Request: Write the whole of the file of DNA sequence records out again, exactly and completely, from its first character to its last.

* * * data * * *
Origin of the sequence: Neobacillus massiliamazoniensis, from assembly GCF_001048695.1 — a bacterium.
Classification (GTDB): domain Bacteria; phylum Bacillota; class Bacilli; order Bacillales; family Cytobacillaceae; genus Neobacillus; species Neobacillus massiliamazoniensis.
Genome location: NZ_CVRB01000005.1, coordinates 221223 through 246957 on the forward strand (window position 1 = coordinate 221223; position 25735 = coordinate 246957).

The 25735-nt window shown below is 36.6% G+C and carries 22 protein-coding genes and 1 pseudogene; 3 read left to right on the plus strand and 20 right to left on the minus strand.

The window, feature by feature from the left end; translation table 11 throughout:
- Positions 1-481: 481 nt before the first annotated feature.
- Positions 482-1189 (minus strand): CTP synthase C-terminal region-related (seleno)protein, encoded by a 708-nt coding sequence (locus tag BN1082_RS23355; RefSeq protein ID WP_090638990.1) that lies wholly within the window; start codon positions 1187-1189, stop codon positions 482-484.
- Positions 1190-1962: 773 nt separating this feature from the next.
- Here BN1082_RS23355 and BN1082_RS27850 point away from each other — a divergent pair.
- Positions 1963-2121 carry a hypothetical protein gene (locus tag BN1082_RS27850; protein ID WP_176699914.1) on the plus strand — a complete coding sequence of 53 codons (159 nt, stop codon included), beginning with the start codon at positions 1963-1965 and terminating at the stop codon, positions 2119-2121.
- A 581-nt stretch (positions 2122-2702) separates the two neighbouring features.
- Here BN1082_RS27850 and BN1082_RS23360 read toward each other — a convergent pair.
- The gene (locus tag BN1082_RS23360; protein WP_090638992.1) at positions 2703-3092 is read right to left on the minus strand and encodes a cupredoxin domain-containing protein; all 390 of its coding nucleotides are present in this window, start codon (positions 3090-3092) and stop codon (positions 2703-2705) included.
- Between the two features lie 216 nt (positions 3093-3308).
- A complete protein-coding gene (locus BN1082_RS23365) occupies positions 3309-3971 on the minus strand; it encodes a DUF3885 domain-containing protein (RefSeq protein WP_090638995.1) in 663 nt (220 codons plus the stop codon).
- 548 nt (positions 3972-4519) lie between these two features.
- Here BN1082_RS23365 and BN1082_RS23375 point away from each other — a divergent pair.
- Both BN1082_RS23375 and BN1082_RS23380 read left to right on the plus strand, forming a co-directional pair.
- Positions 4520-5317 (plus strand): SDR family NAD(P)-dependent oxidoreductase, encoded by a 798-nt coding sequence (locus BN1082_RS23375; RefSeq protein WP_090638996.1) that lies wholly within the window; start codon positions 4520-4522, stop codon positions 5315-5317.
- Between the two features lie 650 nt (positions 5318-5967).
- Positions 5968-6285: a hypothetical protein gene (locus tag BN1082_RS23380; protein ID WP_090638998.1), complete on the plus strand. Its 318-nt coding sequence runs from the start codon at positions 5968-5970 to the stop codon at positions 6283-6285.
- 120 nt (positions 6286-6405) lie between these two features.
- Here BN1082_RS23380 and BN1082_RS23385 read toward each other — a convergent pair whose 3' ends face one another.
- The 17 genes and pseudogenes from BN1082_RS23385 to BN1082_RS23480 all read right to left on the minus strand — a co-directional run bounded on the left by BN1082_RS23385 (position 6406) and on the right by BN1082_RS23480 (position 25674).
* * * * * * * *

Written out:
Origin of the sequence: Neobacillus massiliamazoniensis, from assembly GCF_001048695.1 — a bacterium.
Classification (GTDB): domain Bacteria; phylum Bacillota; class Bacilli; order Bacillales; family Cytobacillaceae; genus Neobacillus; species Neobacillus massiliamazoniensis.
Genome location: NZ_CVRB01000005.1, coordinates 221223 through 246957 on the forward strand (window position 1 = coordinate 221223; position 25735 = coordinate 246957).

The 25735-nt window shown below is 36.6% G+C and carries 22 protein-coding genes and 1 pseudogene; 3 read left to right on the plus strand and 20 right to left on the minus strand.

The window, feature by feature from the left end; translation table 11 throughout:
- Positions 1-481: 481 nt before the first annotated feature.
- Positions 482-1189 (minus strand): CTP synthase C-terminal region-related (seleno)protein, encoded by a 708-nt coding sequence (locus tag BN1082_RS23355; RefSeq protein ID WP_090638990.1) that lies wholly within the window; start codon positions 1187-1189, stop codon positions 482-484.
- Positions 1190-1962: 773 nt separating this feature from the next.
- Here BN1082_RS23355 and BN1082_RS27850 point away from each other — a divergent pair.
- Positions 1963-2121 carry a hypothetical protein gene (locus tag BN1082_RS27850; protein ID WP_176699914.1) on the plus strand — a complete coding sequence of 53 codons (159 nt, stop codon included), beginning with the start codon at positions 1963-1965 and terminating at the stop codon, positions 2119-2121.
- A 581-nt stretch (positions 2122-2702) separates the two neighbouring features.
- Here BN1082_RS27850 and BN1082_RS23360 read toward each other — a convergent pair.
- The gene (locus tag BN1082_RS23360; protein WP_090638992.1) at positions 2703-3092 is read right to left on the minus strand and encodes a cupredoxin domain-containing protein; all 390 of its coding nucleotides are present in this window, start codon (positions 3090-3092) and stop codon (positions 2703-2705) included.
- Between the two features lie 216 nt (positions 3093-3308).
- A complete protein-coding gene (locus BN1082_RS23365) occupies positions 3309-3971 on the minus strand; it encodes a DUF3885 domain-containing protein (RefSeq protein WP_090638995.1) in 663 nt (220 codons plus the stop codon).
- 548 nt (positions 3972-4519) lie between these two features.
- Here BN1082_RS23365 and BN1082_RS23375 point away from each other — a divergent pair.
- Both BN1082_RS23375 and BN1082_RS23380 read left to right on the plus strand, forming a co-directional pair.
- Positions 4520-5317 (plus strand): SDR family NAD(P)-dependent oxidoreductase, encoded by a 798-nt coding sequence (locus BN1082_RS23375; RefSeq protein WP_090638996.1) that lies wholly within the window; start codon positions 4520-4522, stop codon positions 5315-5317.
- Between the two features lie 650 nt (positions 5318-5967).
- Positions 5968-6285: a hypothetical protein gene (locus tag BN1082_RS23380; protein ID WP_090638998.1), complete on the plus strand. Its 318-nt coding sequence runs from the start codon at positions 5968-5970 to the stop codon at positions 6283-6285.
- 120 nt (positions 6286-6405) lie between these two features.
- Here BN1082_RS23380 and BN1082_RS23385 read toward each other — a convergent pair whose 3' ends face one another.
- The 17 genes and pseudogenes from BN1082_RS23385 to BN1082_RS23480 all read right to left on the minus strand — a co-directional run bounded on the left by BN1082_RS23385 (position 6406) and on the right by BN1082_RS23480 (position 25674).